NEW YORK.- On March 29, Christie’s New York will offer Japanese and Korean art with a focus on several private consignments. The day will start with a group of 56 lots from the Museum of Japanese Sword Fittings and this auction will be immediately followed by the general sale of Japanese and Korean Art. Highlighted collections are Property from the Collection of Governor and Mrs. Nelson A. Rockefeller and Paintings from the Estate of Robert O. Muller.
Important Swords from the Museum of Japanese Sword Fittings, Part II - The Museum of Japanese Sword Fittings was founded in 1994 and dedicated to the preservation and study of sword fittings. Many swords of its collection have authentication inscriptions dating from as early as the Edo and Meiji periods. The swords in the sale date from the Kamakura period (1185-1333) through 1985. There are both signed and unsigned blades of the finest quality and importance by some of Japan’s greatest sword smiths. Highlights include a Bungo Ko-Tachi, early Kamakura period (13th century) (estimate: $50,000-70,000) and an Edo period Katana (late 17th century) (estimate: $15,000-20,000). Christie’s London offered Part I of the collection in November last year, totaling just above $3 million.
Property from the Collection of Governor and Mrs. Nelson A. Rockefeller - The sale will offer a good group of Japanese material belonging to Governor and Mrs. Rockefeller. The couple had a wide interest for Japanese culture and among the featured works of art are inro, sword fittings, ceramics and paintings. Noteworthy is a four-case lacquer inro from the Edo period (18th century), sealed ‘Shiomi Masanari’ (estimate: $5,000-7,000). This precious object is decorated with a continuous design of dragonflies, their eyes variously inlaid with mother-of-pearl, malachite and agate against a ground of silver lacquer. Also part of the Rockefeller collection is a Nabeshima ware porcelain dish, Okawachi, Edo period (late 17th century) (estimate: $25,000-35,000), the interior painted in dark lines and pale washes of underglaze blue. A fascinating art work is the miniature album of lacquer paintings by Shibata Zeshin (1807-1891) (estimate: $20,000-30,000). Comprising 18 paintings mounted as an accordion album, each painting is executed in lacquer on paper.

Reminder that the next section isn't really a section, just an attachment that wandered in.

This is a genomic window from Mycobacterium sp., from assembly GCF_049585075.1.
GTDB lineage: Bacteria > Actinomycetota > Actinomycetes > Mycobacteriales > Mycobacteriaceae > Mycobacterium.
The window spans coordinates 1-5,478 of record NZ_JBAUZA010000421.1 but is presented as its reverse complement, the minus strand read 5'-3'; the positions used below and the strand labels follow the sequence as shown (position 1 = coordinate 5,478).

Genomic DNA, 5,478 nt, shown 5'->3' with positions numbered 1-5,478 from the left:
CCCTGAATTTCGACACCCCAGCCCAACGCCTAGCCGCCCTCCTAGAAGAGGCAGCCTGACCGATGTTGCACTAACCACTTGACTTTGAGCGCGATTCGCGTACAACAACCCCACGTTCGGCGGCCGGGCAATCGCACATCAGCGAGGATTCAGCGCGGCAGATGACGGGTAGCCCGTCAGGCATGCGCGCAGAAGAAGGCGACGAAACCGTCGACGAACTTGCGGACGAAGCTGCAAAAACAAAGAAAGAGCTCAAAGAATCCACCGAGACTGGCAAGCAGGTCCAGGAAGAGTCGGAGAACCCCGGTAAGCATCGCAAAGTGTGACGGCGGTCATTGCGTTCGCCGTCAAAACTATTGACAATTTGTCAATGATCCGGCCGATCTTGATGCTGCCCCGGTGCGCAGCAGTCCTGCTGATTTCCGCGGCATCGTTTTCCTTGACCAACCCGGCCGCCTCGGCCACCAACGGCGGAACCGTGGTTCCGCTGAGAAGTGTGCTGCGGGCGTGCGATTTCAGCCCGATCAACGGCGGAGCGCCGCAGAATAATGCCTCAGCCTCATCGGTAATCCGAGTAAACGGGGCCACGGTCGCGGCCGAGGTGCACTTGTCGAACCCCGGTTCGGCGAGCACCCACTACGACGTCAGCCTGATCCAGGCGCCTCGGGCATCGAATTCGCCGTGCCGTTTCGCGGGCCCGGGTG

Paintings from the Estate of Robert O. Muller - Robert O. Muller, great-grandson of one of the Pfizer founders, returned from his Japanese honeymoon in 1940 with tens of thousands of Japanese prints and this marked the beginning of his career as a savvy dealer and a noted connoisseur. In the 1980’s he became equally fascinated by the paintings executed by some of the Japanese print makers he collected and this took him on a completely new collecting odyssey. Upon his death two years ago, his prints and archives were bequeathed to the Arthur M. Sackler Gallery in Washington. From his painting collection, the sale will offer 36 works including Yamamoto Baiitsu’s (1783-1856) Wagtails, rock and bamboo, 1847 (estimate: $5,000-7,000) and Waterfall, a hanging scroll by Kiski Ganku (1756-1838) (estimate: $6,000-8,000).